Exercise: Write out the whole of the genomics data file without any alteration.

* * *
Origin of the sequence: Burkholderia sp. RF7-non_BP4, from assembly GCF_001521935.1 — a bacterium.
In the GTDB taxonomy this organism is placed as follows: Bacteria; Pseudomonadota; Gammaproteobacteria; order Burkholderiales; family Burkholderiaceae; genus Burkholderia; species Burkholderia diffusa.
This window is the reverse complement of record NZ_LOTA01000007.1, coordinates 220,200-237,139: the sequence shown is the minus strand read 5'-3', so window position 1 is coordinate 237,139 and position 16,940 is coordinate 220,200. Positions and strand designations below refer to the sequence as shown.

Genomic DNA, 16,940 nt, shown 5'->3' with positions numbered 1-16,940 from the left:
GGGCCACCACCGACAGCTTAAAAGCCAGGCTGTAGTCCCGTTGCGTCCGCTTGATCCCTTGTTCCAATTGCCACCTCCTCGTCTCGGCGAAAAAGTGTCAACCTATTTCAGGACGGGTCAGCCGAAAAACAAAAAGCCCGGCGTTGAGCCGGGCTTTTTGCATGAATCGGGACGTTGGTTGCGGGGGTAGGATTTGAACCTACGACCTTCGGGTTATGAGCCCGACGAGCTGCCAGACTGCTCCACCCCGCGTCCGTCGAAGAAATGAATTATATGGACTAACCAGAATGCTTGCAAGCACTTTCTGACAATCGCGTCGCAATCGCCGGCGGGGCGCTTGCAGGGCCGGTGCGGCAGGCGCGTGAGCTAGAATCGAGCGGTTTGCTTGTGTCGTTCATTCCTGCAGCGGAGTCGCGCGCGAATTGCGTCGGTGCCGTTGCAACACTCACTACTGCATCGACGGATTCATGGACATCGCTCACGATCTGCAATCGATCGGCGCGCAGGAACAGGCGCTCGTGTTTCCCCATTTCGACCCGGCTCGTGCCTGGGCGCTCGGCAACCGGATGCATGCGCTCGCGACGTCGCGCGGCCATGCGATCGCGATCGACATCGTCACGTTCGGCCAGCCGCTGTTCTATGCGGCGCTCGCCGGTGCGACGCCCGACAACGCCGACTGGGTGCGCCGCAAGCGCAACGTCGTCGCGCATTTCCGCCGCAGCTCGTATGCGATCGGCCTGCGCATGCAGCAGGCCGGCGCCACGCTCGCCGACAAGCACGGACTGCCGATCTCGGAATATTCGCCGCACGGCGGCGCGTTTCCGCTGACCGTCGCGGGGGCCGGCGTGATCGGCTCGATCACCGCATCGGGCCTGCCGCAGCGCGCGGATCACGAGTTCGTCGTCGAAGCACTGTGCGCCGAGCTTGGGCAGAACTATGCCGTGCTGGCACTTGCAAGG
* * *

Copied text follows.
Origin of the sequence: Burkholderia sp. RF7-non_BP4, from assembly GCF_001521935.1 — a bacterium.
In the GTDB taxonomy this organism is placed as follows: Bacteria; Pseudomonadota; Gammaproteobacteria; order Burkholderiales; family Burkholderiaceae; genus Burkholderia; species Burkholderia diffusa.
This window is the reverse complement of record NZ_LOTA01000007.1, coordinates 220,200-237,139: the sequence shown is the minus strand read 5'-3', so window position 1 is coordinate 237,139 and position 16,940 is coordinate 220,200. Positions and strand designations below refer to the sequence as shown.

Genomic DNA, 16,940 nt, shown 5'->3' with positions numbered 1-16,940 from the left:
GGGCCACCACCGACAGCTTAAAAGCCAGGCTGTAGTCCCGTTGCGTCCGCTTGATCCCTTGTTCCAATTGCCACCTCCTCGTCTCGGCGAAAAAGTGTCAACCTATTTCAGGACGGGTCAGCCGAAAAACAAAAAGCCCGGCGTTGAGCCGGGCTTTTTGCATGAATCGGGACGTTGGTTGCGGGGGTAGGATTTGAACCTACGACCTTCGGGTTATGAGCCCGACGAGCTGCCAGACTGCTCCACCCCGCGTCCGTCGAAGAAATGAATTATATGGACTAACCAGAATGCTTGCAAGCACTTTCTGACAATCGCGTCGCAATCGCCGGCGGGGCGCTTGCAGGGCCGGTGCGGCAGGCGCGTGAGCTAGAATCGAGCGGTTTGCTTGTGTCGTTCATTCCTGCAGCGGAGTCGCGCGCGAATTGCGTCGGTGCCGTTGCAACACTCACTACTGCATCGACGGATTCATGGACATCGCTCACGATCTGCAATCGATCGGCGCGCAGGAACAGGCGCTCGTGTTTCCCCATTTCGACCCGGCTCGTGCCTGGGCGCTCGGCAACCGGATGCATGCGCTCGCGACGTCGCGCGGCCATGCGATCGCGATCGACATCGTCACGTTCGGCCAGCCGCTGTTCTATGCGGCGCTCGCCGGTGCGACGCCCGACAACGCCGACTGGGTGCGCCGCAAGCGCAACGTCGTCGCGCATTTCCGCCGCAGCTCGTATGCGATCGGCCTGCGCATGCAGCAGGCCGGCGCCACGCTCGCCGACAAGCACGGACTGCCGATCTCGGAATATTCGCCGCACGGCGGCGCGTTTCCGCTGACCGTCGCGGGGGCCGGCGTGATCGGCTCGATCACCGCATCGGGCCTGCCGCAGCGCGCGGATCACGAGTTCGTCGTCGAAGCACTGTGCGCCGAGCTTGGGCAGAACTATGCCGTGCTGGCACTTGCAAGG